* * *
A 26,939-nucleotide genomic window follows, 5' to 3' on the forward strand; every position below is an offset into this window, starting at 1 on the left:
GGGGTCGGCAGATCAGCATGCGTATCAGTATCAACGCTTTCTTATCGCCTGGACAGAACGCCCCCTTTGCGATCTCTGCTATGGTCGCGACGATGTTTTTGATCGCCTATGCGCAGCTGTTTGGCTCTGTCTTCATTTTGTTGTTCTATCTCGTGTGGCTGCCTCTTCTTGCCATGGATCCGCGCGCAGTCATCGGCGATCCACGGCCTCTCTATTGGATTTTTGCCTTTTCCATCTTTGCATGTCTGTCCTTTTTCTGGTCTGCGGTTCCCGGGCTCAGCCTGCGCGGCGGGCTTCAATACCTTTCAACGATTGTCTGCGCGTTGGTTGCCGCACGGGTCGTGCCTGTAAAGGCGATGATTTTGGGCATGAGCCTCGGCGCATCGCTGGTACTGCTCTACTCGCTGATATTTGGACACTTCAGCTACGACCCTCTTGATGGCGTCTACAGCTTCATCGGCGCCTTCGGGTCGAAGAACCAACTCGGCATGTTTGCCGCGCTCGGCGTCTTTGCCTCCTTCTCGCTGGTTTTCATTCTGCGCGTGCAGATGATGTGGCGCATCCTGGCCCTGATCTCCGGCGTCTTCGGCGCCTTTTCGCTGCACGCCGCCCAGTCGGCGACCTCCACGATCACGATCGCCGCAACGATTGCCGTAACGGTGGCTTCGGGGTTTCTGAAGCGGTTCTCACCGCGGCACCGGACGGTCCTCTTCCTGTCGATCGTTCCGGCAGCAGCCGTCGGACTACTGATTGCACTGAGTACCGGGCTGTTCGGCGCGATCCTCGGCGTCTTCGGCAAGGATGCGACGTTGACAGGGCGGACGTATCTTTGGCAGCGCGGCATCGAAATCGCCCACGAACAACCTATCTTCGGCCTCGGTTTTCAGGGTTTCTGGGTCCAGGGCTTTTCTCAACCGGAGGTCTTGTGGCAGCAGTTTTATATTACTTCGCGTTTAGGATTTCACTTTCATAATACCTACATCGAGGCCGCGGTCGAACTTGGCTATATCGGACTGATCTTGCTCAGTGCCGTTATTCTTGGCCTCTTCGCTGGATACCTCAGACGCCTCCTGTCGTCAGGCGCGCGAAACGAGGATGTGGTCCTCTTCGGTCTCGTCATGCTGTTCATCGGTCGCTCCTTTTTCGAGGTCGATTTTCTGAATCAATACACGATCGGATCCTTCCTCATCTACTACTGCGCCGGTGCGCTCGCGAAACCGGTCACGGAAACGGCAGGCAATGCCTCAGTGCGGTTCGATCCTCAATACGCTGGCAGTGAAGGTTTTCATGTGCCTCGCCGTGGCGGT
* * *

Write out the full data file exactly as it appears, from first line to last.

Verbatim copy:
A 26,939-nucleotide genomic window follows, 5' to 3' on the forward strand; every position below is an offset into this window, starting at 1 on the left:
GGGGTCGGCAGATCAGCATGCGTATCAGTATCAACGCTTTCTTATCGCCTGGACAGAACGCCCCCTTTGCGATCTCTGCTATGGTCGCGACGATGTTTTTGATCGCCTATGCGCAGCTGTTTGGCTCTGTCTTCATTTTGTTGTTCTATCTCGTGTGGCTGCCTCTTCTTGCCATGGATCCGCGCGCAGTCATCGGCGATCCACGGCCTCTCTATTGGATTTTTGCCTTTTCCATCTTTGCATGTCTGTCCTTTTTCTGGTCTGCGGTTCCCGGGCTCAGCCTGCGCGGCGGGCTTCAATACCTTTCAACGATTGTCTGCGCGTTGGTTGCCGCACGGGTCGTGCCTGTAAAGGCGATGATTTTGGGCATGAGCCTCGGCGCATCGCTGGTACTGCTCTACTCGCTGATATTTGGACACTTCAGCTACGACCCTCTTGATGGCGTCTACAGCTTCATCGGCGCCTTCGGGTCGAAGAACCAACTCGGCATGTTTGCCGCGCTCGGCGTCTTTGCCTCCTTCTCGCTGGTTTTCATTCTGCGCGTGCAGATGATGTGGCGCATCCTGGCCCTGATCTCCGGCGTCTTCGGCGCCTTTTCGCTGCACGCCGCCCAGTCGGCGACCTCCACGATCACGATCGCCGCAACGATTGCCGTAACGGTGGCTTCGGGGTTTCTGAAGCGGTTCTCACCGCGGCACCGGACGGTCCTCTTCCTGTCGATCGTTCCGGCAGCAGCCGTCGGACTACTGATTGCACTGAGTACCGGGCTGTTCGGCGCGATCCTCGGCGTCTTCGGCAAGGATGCGACGTTGACAGGGCGGACGTATCTTTGGCAGCGCGGCATCGAAATCGCCCACGAACAACCTATCTTCGGCCTCGGTTTTCAGGGTTTCTGGGTCCAGGGCTTTTCTCAACCGGAGGTCTTGTGGCAGCAGTTTTATATTACTTCGCGTTTAGGATTTCACTTTCATAATACCTACATCGAGGCCGCGGTCGAACTTGGCTATATCGGACTGATCTTGCTCAGTGCCGTTATTCTTGGCCTCTTCGCTGGATACCTCAGACGCCTCCTGTCGTCAGGCGCGCGAAACGAGGATGTGGTCCTCTTCGGTCTCGTCATGCTGTTCATCGGTCGCTCCTTTTTCGAGGTCGATTTTCTGAATCAATACACGATCGGATCCTTCCTCATCTACTACTGCGCCGGTGCGCTCGCGAAACCGGTCACGGAAACGGCAGGCAATGCCTCAGTGCGGTTCGATCCTCAATACGCTGGCAGTGAAGGTTTTCATGTGCCTCGCCGTGGCGGT